Hope for your financial life and beyond

How We Are Paying For Summer Vacations With Cash

summer vacations

Niagara Falls

Our school is out for the year, so for me that means summer has arrived. I know the official start date of summer here in North America isn’t until June 21st. The astronomers and weathermen can push that date all they want. Once the kids start sleeping until 9 am or later, I know something has changed.

Summer brings with it summer vacations, which our family thoroughly enjoys. We usually take one big trip (a week+) and one short trip (3-4 days) each summer. This year will be no different as we will be embarking on a week long trek from Atlanta to Niagara Falls and back, followed later in the summer by a weekend cruise to the Bahamas.

Neither of those trips will be cheap, although we did get an incredible deal on the cruise (more on that in a moment). Nevertheless, we won’t be going into debt for either of them. All our vacation expenditures will be paid for in cash (through using our debit card).

How are we doing that?

Two words: “planning” and “saving.”

Summer Vacations With Cash

Here’s how we pay for all our summer vacations with cash:

Early Planning Leads to Deals

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18 Ways to Reduce College Costs, Plus One Huge Bonus Tip

In case you missed it, in Part I of this series covering college costs, I talked about the five most popular ways students pay for college.

college costsThe focus today will be on reducing the total college costs in whatever way possible. Of course things like scholarships, grants and military funding are all givens as I discussed in Part I. But what other practical things can a student do to bring down college costs?

I’ve divided the cost cutting topics into three categories: things that can be done in high school, things that can be done in the preparation phase and things that can be done while enrolled in college.

And at the end I’ll provide one bonus tip on how to dramatically reduce the cost of college.

Cut College Costs While in High School

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Why I Value the Advantages of a Debit Card

advantages of a debit cardDebit or credit?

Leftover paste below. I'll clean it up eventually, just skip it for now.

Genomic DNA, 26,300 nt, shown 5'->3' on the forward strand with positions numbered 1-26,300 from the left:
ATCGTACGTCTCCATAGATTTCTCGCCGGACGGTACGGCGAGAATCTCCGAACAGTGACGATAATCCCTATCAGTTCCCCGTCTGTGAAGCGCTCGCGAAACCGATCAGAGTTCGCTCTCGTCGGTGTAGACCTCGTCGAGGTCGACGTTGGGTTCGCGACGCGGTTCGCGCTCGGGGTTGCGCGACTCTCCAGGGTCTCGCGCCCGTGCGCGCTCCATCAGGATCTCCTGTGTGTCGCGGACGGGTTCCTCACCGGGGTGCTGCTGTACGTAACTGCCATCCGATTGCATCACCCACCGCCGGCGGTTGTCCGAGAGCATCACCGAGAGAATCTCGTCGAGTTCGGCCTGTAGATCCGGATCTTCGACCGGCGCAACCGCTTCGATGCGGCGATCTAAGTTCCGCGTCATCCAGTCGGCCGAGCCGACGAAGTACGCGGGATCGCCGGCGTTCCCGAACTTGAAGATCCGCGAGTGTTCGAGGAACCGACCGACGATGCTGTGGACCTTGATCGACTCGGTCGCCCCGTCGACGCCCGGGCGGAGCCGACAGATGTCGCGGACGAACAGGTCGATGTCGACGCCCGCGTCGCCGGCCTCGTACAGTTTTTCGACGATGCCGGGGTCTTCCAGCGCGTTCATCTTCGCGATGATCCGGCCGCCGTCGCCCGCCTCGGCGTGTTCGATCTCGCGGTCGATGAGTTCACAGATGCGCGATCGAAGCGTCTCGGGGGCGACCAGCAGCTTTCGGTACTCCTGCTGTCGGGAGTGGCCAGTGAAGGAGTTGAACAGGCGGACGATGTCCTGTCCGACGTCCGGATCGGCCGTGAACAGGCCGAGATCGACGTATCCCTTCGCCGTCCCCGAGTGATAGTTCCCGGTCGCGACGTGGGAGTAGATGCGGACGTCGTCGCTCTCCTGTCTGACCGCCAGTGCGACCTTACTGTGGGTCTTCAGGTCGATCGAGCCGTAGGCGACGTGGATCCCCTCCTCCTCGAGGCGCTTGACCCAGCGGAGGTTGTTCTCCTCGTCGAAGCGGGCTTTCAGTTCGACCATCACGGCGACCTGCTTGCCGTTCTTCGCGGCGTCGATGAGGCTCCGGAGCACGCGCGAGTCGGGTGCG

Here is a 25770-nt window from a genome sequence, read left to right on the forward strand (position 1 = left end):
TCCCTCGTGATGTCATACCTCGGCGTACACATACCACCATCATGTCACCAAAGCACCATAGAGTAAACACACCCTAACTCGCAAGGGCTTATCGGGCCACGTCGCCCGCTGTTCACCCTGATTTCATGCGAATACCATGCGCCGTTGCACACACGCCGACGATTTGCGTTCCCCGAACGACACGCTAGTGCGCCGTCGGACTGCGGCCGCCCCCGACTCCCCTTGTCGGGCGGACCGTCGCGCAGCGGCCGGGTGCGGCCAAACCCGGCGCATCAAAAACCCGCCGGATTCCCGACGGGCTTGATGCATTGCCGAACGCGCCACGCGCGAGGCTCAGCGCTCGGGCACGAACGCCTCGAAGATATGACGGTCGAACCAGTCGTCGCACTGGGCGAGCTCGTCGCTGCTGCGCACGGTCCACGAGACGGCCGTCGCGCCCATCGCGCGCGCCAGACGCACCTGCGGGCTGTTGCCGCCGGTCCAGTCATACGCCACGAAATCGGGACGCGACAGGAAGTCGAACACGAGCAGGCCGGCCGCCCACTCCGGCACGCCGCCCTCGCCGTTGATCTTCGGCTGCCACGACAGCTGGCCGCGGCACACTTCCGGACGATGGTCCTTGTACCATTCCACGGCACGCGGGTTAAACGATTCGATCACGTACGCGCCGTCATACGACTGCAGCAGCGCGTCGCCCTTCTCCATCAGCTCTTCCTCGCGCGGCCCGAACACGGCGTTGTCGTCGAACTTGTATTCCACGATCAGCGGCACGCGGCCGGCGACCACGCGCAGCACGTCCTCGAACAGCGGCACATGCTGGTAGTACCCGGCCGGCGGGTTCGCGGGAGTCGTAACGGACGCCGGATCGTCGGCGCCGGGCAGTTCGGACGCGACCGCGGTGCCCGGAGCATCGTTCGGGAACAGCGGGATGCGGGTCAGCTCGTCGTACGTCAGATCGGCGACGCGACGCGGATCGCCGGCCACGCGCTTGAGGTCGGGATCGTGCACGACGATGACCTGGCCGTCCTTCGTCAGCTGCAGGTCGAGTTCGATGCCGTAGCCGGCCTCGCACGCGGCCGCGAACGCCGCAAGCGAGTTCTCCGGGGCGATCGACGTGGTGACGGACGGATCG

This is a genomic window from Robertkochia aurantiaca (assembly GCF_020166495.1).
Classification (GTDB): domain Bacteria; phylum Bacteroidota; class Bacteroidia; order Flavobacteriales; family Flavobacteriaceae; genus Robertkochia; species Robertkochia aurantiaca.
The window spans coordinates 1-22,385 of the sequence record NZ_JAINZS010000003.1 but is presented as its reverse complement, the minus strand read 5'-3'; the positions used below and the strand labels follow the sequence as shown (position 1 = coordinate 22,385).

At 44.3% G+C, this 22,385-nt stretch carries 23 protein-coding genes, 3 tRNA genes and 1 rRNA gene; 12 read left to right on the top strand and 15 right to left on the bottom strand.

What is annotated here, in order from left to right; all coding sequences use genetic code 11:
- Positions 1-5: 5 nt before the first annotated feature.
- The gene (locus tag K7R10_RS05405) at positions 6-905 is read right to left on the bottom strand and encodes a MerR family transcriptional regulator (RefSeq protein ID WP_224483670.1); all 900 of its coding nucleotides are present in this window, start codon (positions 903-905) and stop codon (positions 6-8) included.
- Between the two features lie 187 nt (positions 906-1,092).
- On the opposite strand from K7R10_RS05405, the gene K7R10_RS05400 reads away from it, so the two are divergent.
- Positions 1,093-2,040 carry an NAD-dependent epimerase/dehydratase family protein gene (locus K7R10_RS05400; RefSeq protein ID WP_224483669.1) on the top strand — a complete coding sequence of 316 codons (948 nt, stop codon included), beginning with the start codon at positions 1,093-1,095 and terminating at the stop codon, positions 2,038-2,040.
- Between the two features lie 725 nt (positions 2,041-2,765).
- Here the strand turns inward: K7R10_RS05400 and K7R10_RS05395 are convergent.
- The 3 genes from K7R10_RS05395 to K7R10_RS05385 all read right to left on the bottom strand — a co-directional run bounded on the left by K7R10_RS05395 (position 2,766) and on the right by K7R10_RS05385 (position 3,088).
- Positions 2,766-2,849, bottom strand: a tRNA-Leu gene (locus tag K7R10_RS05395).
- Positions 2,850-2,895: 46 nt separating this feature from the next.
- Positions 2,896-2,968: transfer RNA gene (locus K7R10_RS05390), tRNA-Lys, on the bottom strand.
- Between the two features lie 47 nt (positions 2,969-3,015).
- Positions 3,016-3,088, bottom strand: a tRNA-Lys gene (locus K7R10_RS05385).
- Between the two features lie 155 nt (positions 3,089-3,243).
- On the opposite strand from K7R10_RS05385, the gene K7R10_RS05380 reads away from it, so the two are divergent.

It’s a passionate debate in the personal finance world as to which type of card people are better served carrying.

I’m of the mind that both can be used responsibly to assist people with their money management and achieve their financial goals. The key word in that last sentence though was “responsibly” and of these two options, credit cards are by far the tool with the most potential for spending abuse.

I was one of those who succumbed to that potential for abuse. Consequently, my wife and I closed all our credit card accounts years ago and moved strictly to cash and debit cards. That little decision did more to change our spending habits and boost our success with money than anything else.

Advantages of a Debit Card

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How to Love Paying Bills and Going Christmas Shopping

paying billsThree weeks ago I’m standing in Target crossing off the list Christmas gifts we had already purchased. My wife, who had been looking at some kid clothes, comes up to me and says, “I’m having so much fun Christmas shopping this year!”

Amazed at her enthusiasm I said, “Who are you and what have you done with my wife?”

After giving me the duck face, she replied to my quip, “It’s just so much more fun when you use cash when paying bills and purchasing the.”

That comment was in my top 5 moments from this past Christmas. Knowing our money management system was enhancing our relationship and making such an emotional impact on my wife was priceless.

If you are wondering how we had the cash to pay for all our gifts, it’s not because we allocated that much more in our December budget than normal. We started saving for Christmas in January, using a tried but true concept known as a sinking fund.